Louisiana Just Voted To Keep Corporal Punishment In Schools Legal. They’re Not Alone
Spanking and paddling our kids at school is still legal in far too many states.
Most of us send our kids to school, assuming they’ll be safe as they get an education. We are aware that things like bullying can happen. But it’s never on our mind that the teacher could be the one responsible for hurting our kids. Well, apparently, Louisiana politicians want to allow teachers the option should they wish. The Louisiana House just killed a bill that would end corporal punishment in school, despite the fact that the evidence is clear that hitting children is bad for them. Here’s what we know.
According to The Advocate, on May 4, 2021, the Louisiana House met and rejected House Bill 324, which would ban schools from using corporal punishment on their students – like spanking or paddling. The final count was five votes shy of the minimum required to approve the ban, ending at 48-49.
The bill was authored by Stephanie Hilferty, hoping it would pass to prohibit corporal punishment in both public elementary and secondary schools. Currently, the law gives school boards the discretion to use corporal punishment against students after adopting rules and implementations to control the use. According to The Advocate, 40 school systems in the state have banned corporal punishment, while 29 school systems allow its use.
State Rep. Larry Bagley is a former teacher who leads the opposition of the bill. According to him, enacting the ban would take the rights away from local school districts and sovereign school boards to decide for themselves. He noted that the rules in effect to make sure corporal punishment is done properly should be enough.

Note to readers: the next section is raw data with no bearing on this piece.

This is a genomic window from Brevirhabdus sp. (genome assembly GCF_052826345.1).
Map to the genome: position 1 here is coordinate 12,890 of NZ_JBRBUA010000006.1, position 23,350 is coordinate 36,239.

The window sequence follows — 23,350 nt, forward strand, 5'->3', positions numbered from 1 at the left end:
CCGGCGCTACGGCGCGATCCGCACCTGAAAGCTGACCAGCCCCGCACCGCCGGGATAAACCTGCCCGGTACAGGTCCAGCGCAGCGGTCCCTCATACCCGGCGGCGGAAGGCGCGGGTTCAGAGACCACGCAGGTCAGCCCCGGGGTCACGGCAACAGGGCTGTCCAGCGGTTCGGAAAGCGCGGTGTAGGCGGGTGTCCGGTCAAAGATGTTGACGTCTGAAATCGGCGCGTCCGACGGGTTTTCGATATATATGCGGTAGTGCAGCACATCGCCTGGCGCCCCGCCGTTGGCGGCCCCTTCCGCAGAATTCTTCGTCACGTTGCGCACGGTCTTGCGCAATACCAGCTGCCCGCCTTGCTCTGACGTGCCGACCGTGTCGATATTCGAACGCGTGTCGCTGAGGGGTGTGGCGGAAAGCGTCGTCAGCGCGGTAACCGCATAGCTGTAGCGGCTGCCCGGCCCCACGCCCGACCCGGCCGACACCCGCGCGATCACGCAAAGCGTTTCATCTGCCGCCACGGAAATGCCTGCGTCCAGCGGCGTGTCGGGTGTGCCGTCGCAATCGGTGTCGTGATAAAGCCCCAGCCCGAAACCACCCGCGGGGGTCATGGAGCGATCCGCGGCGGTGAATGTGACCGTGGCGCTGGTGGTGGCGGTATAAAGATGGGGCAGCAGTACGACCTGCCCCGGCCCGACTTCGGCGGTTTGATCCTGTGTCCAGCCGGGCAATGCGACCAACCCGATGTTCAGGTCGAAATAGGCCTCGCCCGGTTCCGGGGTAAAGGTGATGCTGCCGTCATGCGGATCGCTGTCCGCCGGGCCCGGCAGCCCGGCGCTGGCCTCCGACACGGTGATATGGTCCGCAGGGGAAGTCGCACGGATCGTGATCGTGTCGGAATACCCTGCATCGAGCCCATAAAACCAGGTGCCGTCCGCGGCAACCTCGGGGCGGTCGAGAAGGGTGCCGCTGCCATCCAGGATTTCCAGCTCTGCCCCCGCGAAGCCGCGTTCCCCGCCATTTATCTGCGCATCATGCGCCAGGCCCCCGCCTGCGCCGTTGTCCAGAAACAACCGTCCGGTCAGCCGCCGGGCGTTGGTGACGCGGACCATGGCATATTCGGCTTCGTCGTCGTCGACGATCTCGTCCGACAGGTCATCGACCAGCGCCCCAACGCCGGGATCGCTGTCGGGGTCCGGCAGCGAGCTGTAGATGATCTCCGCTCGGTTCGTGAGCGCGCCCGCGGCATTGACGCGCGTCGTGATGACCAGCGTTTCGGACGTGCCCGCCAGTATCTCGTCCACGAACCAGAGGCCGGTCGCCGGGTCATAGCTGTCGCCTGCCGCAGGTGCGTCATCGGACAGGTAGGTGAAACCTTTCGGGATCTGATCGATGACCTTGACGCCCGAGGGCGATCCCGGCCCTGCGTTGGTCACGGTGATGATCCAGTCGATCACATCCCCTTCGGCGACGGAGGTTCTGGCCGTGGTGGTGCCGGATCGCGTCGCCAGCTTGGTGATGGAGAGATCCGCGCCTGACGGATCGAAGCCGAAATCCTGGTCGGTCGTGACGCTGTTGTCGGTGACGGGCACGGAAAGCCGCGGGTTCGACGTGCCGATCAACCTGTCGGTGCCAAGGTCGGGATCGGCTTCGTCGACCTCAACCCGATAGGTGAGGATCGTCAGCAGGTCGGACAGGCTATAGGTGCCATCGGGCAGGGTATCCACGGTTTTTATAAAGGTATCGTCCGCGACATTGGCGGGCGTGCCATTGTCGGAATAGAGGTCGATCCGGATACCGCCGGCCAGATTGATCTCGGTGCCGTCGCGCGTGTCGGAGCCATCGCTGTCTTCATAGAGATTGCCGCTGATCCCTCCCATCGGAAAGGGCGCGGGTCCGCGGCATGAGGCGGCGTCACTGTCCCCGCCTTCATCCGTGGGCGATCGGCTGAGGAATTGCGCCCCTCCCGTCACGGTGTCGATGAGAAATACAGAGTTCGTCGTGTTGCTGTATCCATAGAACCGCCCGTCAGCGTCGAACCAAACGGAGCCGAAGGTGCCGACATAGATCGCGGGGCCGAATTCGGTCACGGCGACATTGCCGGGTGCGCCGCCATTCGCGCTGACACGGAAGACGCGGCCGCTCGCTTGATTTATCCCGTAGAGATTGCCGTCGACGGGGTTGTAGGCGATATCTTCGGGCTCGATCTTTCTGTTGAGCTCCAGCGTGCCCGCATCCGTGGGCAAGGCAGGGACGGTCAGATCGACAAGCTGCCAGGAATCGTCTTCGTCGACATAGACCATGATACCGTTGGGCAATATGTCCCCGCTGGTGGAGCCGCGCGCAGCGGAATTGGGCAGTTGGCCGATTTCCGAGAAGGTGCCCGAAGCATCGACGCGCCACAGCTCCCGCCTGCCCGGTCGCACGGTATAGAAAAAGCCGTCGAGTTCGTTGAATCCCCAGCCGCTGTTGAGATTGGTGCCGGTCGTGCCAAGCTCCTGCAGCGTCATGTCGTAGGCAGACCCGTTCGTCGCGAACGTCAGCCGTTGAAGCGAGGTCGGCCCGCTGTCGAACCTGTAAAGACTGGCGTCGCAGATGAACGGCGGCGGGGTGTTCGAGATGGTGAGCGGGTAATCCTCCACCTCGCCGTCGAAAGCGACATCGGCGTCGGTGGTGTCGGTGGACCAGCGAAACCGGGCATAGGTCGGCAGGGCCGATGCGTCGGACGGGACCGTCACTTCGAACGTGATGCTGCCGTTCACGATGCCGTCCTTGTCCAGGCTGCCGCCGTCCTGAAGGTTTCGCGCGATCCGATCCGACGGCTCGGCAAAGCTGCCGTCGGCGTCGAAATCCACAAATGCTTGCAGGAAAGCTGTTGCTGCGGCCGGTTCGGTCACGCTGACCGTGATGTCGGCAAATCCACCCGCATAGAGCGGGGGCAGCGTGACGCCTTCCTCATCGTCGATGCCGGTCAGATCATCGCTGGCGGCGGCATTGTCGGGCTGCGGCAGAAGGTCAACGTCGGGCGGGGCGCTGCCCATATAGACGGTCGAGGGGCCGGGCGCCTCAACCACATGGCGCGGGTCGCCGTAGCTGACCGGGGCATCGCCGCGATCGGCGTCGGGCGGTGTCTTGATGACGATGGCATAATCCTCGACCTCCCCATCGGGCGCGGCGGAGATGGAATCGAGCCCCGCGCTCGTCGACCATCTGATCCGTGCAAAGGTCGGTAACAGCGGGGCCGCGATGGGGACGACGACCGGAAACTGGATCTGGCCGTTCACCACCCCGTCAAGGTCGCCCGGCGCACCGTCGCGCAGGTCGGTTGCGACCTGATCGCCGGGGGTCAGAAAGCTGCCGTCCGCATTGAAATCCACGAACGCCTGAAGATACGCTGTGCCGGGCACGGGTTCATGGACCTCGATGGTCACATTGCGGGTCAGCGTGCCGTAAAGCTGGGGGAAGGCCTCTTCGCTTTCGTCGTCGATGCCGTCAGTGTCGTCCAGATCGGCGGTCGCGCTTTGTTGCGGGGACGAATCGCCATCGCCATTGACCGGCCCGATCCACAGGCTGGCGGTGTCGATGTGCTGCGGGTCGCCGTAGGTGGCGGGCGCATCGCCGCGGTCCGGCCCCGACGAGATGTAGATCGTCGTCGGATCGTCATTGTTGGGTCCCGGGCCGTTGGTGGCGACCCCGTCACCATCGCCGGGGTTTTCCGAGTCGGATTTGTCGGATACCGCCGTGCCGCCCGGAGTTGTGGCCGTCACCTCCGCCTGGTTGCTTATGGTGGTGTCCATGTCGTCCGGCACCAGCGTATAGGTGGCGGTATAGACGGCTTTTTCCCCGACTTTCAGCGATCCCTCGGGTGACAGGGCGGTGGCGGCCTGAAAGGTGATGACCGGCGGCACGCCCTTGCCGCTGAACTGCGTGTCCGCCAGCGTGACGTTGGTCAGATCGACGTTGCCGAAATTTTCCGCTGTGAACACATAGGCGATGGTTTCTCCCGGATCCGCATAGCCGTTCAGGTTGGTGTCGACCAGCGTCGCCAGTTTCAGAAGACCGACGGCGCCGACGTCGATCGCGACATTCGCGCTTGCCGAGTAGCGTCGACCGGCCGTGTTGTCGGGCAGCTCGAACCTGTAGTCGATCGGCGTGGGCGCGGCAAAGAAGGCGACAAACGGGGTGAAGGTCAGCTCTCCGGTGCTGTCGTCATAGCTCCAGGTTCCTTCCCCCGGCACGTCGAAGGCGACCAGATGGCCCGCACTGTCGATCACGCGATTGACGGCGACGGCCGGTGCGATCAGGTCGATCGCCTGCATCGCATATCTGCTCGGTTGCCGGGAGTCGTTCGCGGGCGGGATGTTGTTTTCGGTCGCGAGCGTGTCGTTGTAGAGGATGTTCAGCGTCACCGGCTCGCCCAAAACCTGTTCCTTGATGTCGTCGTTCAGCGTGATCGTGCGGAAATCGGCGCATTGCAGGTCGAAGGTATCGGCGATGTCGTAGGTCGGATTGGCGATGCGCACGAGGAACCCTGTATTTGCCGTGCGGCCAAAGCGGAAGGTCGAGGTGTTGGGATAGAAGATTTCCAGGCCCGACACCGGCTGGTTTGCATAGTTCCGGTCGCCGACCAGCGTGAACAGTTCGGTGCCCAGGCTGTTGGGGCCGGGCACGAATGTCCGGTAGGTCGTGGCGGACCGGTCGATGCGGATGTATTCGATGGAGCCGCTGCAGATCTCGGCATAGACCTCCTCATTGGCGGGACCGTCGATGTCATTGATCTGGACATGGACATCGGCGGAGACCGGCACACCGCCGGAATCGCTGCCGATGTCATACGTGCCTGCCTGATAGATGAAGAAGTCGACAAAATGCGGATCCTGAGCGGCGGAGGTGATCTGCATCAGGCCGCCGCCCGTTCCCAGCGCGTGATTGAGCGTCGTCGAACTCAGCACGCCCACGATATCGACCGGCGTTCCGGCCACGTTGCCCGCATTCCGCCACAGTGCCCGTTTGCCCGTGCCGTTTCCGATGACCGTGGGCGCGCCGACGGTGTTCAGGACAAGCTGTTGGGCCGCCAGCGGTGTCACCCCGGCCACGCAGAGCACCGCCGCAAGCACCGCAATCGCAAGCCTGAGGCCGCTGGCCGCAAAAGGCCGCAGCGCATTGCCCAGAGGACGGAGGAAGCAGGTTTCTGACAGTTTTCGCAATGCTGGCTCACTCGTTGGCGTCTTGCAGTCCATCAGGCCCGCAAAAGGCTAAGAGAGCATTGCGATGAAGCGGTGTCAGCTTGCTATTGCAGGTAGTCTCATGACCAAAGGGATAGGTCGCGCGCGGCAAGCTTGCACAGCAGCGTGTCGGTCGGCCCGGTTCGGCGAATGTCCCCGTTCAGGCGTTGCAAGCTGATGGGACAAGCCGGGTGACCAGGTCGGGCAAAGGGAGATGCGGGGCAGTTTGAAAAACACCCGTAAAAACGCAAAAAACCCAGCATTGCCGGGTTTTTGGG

Yep, you know, rules for when adults can hit children… um, how about no?
“Corporal punishment is state-sponsored child abuse,” Susan East Nelson, executive director of the Louisiana Partnership for Children and Families, testified at the hearing. She was one of a few supporters of the bill who described the use of corporal punishment as violent, egregious, and essentially legal child abuse.
According to The Daily Advertiser, “corporal punishment was ruled constitutional by the U.S. Supreme Court in 1977, leaving it to the states to make their rules. Punitive physical measures are still legal in 19 states.”
The use of corporal punishment in schools has been steadily dropping since the 1970s. However, it’s still used in some states today, including Louisiana. And data collected over the years has shown that physical punishment dished out at school is heavily biased.
According to the Society for Research in Child Development research findings in 2016, Black children in more than half of school districts in the southern states that still allow for corporal punishment are 51 percent more likely to receive corporal punishment than white kids. The data shows Black kids are more than 500 percent more likely to be paddled or spanked. Add that to the fact that it does not help children at all — and only harms them — and there are clear issues.
“Most American parents would not consider hitting their child with a board, yet that’s legal for school personnel to do in these 19 states.” Elizabeth Gershoff, a developmental psychologist at the University of Texas at Austin who led the research in 2016, said.
Kids should not be getting hit at school – full stop.
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